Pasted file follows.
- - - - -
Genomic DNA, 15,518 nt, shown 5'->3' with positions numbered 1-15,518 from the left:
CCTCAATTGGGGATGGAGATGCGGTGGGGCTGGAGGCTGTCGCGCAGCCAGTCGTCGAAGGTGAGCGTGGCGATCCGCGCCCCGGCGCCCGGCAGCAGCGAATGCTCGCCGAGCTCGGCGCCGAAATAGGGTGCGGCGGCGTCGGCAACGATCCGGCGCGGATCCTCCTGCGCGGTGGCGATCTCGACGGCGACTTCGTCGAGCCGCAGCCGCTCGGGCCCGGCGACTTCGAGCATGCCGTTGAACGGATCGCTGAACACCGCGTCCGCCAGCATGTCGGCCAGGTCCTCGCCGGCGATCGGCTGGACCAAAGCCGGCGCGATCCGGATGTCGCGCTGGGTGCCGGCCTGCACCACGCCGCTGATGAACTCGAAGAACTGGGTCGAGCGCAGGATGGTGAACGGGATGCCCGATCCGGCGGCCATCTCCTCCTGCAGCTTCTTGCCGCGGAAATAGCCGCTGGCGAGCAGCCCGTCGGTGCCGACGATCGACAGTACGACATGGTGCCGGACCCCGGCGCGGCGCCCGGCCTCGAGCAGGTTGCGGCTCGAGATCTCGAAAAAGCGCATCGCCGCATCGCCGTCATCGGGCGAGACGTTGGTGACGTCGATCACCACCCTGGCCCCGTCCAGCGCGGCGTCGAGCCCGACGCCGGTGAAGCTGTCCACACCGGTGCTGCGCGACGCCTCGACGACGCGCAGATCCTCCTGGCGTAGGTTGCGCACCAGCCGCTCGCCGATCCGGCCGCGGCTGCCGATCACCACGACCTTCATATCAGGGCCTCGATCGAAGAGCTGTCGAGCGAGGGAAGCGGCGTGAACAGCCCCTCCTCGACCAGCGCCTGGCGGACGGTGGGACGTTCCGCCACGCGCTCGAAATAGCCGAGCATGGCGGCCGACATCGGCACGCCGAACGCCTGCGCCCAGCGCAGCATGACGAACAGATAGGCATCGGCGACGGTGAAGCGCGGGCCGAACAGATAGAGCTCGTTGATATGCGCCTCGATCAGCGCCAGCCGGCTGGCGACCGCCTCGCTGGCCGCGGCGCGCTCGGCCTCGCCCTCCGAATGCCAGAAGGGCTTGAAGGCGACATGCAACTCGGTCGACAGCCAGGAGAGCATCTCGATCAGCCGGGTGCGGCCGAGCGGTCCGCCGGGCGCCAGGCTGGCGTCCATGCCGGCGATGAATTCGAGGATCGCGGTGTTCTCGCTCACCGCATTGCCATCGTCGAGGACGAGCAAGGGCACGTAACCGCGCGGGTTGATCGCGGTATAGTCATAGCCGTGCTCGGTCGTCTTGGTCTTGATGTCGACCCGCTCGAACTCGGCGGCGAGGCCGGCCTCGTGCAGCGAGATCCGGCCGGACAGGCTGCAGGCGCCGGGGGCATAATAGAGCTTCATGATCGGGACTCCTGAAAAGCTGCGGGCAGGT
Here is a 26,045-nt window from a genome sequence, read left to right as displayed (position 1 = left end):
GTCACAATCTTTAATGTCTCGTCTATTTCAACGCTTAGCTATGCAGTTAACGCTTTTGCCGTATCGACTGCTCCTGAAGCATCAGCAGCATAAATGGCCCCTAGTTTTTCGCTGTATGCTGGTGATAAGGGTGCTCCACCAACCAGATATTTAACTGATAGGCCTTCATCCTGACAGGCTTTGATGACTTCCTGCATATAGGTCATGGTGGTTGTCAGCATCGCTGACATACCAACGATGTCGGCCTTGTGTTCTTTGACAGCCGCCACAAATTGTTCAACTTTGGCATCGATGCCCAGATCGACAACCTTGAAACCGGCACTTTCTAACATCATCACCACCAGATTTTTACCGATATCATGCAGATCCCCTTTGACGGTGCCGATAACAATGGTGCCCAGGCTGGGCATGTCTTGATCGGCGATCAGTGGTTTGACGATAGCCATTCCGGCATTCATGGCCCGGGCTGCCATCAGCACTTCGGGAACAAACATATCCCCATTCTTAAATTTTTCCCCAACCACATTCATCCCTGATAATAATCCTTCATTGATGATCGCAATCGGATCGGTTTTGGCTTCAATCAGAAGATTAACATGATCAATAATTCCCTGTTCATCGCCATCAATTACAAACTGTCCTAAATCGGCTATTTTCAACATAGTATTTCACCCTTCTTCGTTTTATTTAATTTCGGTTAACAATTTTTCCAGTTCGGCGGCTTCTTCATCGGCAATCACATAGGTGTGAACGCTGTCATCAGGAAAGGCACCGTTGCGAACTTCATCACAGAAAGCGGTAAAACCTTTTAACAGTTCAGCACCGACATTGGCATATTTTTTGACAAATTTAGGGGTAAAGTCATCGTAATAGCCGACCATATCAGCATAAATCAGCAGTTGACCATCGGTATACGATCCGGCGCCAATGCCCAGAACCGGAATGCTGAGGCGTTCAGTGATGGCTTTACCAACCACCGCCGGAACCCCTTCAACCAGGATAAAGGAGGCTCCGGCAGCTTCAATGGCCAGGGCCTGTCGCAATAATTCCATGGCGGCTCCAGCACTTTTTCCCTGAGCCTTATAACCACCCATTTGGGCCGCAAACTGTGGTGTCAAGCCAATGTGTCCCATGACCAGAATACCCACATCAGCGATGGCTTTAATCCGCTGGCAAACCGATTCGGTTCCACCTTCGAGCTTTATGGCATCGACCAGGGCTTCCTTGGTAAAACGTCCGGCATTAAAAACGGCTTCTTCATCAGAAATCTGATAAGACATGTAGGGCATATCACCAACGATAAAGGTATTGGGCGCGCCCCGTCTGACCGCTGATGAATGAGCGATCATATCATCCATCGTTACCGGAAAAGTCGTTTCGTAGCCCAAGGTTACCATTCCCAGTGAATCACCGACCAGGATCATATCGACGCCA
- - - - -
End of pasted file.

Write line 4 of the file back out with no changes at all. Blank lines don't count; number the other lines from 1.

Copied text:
GTCACAATCTTTAATGTCTCGTCTATTTCAACGCTTAGCTATGCAGTTAACGCTTTTGCCGTATCGACTGCTCCTGAAGCATCAGCAGCATAAATGGCCCCTAGTTTTTCGCTGTATGCTGGTGATAAGGGTGCTCCACCAACCAGATATTTAACTGATAGGCCTTCATCCTGACAGGCTTTGATGACTTCCTGCATATAGGTCATGGTGGTTGTCAGCATCGCTGACATACCAACGATGTCGGCCTTGTGTTCTTTGACAGCCGCCACAAATTGTTCAACTTTGGCATCGATGCCCAGATCGACAACCTTGAAACCGGCACTTTCTAACATCATCACCACCAGATTTTTACCGATATCATGCAGATCCCCTTTGACGGTGCCGATAACAATGGTGCCCAGGCTGGGCATGTCTTGATCGGCGATCAGTGGTTTGACGATAGCCATTCCGGCATTCATGGCCCGGGCTGCCATCAGCACTTCGGGAACAAACATATCCCCATTCTTAAATTTTTCCCCAACCACATTCATCCCTGATAATAATCCTTCATTGATGATCGCAATCGGATCGGTTTTGGCTTCAATCAGAAGATTAACATGATCAATAATTCCCTGTTCATCGCCATCAATTACAAACTGTCCTAAATCGGCTATTTTCAACATAGTATTTCACCCTTCTTCGTTTTATTTAATTTCGGTTAACAATTTTTCCAGTTCGGCGGCTTCTTCATCGGCAATCACATAGGTGTGAACGCTGTCATCAGGAAAGGCACCGTTGCGAACTTCATCACAGAAAGCGGTAAAACCTTTTAACAGTTCAGCACCGACATTGGCATATTTTTTGACAAATTTAGGGGTAAAGTCATCGTAATAGCCGACCATATCAGCATAAATCAGCAGTTGACCATCGGTATACGATCCGGCGCCAATGCCCAGAACCGGAATGCTGAGGCGTTCAGTGATGGCTTTACCAACCACCGCCGGAACCCCTTCAACCAGGATAAAGGAGGCTCCGGCAGCTTCAATGGCCAGGGCCTGTCGCAATAATTCCATGGCGGCTCCAGCACTTTTTCCCTGAGCCTTATAACCACCCATTTGGGCCGCAAACTGTGGTGTCAAGCCAATGTGTCCCATGACCAGAATACCCACATCAGCGATGGCTTTAATCCGCTGGCAAACCGATTCGGTTCCACCTTCGAGCTTTATGGCATCGACCAGGGCTTCCTTGGTAAAACGTCCGGCATTAAAAACGGCTTCTTCATCAGAAATCTGATAAGACATGTAGGGCATATCACCAACGATAAAGGTATTGGGCGCGCCCCGTCTGACCGCTGATGAATGAGCGATCATATCATCCATCGTTACCGGAAAAGTCGTTTCGTAGCCCAAGGTTACCATTCCCAGTGAATCACCGACCAGGATCATATCGACGCCA